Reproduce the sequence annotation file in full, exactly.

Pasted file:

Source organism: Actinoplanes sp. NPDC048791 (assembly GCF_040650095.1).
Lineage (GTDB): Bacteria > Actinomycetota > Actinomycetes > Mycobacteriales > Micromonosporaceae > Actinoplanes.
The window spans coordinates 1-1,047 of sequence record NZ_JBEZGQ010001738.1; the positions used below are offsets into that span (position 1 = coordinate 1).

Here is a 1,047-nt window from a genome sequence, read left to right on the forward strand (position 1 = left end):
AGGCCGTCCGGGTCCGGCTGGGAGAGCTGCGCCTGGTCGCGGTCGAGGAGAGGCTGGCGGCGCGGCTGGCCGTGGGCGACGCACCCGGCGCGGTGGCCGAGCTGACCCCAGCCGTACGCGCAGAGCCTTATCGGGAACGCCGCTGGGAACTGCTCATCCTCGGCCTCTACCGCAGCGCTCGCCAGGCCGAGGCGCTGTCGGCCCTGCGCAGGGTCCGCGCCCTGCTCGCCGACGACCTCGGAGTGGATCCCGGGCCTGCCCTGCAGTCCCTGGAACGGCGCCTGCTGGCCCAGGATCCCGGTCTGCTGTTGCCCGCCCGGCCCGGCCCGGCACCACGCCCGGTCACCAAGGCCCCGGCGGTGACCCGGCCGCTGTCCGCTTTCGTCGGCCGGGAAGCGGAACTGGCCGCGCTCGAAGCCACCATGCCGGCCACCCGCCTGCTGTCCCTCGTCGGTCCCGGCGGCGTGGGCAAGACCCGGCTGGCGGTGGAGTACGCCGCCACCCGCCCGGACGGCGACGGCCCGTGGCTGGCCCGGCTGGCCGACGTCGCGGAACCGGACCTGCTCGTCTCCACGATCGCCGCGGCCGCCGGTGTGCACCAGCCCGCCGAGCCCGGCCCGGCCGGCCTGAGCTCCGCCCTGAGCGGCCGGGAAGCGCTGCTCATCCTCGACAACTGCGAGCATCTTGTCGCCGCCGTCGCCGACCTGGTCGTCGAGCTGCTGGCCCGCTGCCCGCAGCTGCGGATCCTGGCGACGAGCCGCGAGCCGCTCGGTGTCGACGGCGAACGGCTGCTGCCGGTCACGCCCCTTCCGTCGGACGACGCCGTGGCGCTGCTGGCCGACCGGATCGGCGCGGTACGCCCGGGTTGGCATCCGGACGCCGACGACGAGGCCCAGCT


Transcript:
Source organism: Actinoplanes sp. NPDC048791 (assembly GCF_040650095.1).
Lineage (GTDB): Bacteria > Actinomycetota > Actinomycetes > Mycobacteriales > Micromonosporaceae > Actinoplanes.
The window spans coordinates 1-1,047 of sequence record NZ_JBEZGQ010001738.1; the positions used below are offsets into that span (position 1 = coordinate 1).

Here is a 1,047-nt window from a genome sequence, read left to right on the forward strand (position 1 = left end):
AGGCCGTCCGGGTCCGGCTGGGAGAGCTGCGCCTGGTCGCGGTCGAGGAGAGGCTGGCGGCGCGGCTGGCCGTGGGCGACGCACCCGGCGCGGTGGCCGAGCTGACCCCAGCCGTACGCGCAGAGCCTTATCGGGAACGCCGCTGGGAACTGCTCATCCTCGGCCTCTACCGCAGCGCTCGCCAGGCCGAGGCGCTGTCGGCCCTGCGCAGGGTCCGCGCCCTGCTCGCCGACGACCTCGGAGTGGATCCCGGGCCTGCCCTGCAGTCCCTGGAACGGCGCCTGCTGGCCCAGGATCCCGGTCTGCTGTTGCCCGCCCGGCCCGGCCCGGCACCACGCCCGGTCACCAAGGCCCCGGCGGTGACCCGGCCGCTGTCCGCTTTCGTCGGCCGGGAAGCGGAACTGGCCGCGCTCGAAGCCACCATGCCGGCCACCCGCCTGCTGTCCCTCGTCGGTCCCGGCGGCGTGGGCAAGACCCGGCTGGCGGTGGAGTACGCCGCCACCCGCCCGGACGGCGACGGCCCGTGGCTGGCCCGGCTGGCCGACGTCGCGGAACCGGACCTGCTCGTCTCCACGATCGCCGCGGCCGCCGGTGTGCACCAGCCCGCCGAGCCCGGCCCGGCCGGCCTGAGCTCCGCCCTGAGCGGCCGGGAAGCGCTGCTCATCCTCGACAACTGCGAGCATCTTGTCGCCGCCGTCGCCGACCTGGTCGTCGAGCTGCTGGCCCGCTGCCCGCAGCTGCGGATCCTGGCGACGAGCCGCGAGCCGCTCGGTGTCGACGGCGAACGGCTGCTGCCGGTCACGCCCCTTCCGTCGGACGACGCCGTGGCGCTGCTGGCCGACCGGATCGGCGCGGTACGCCCGGGTTGGCATCCGGACGCCGACGACGAGGCCCAGCT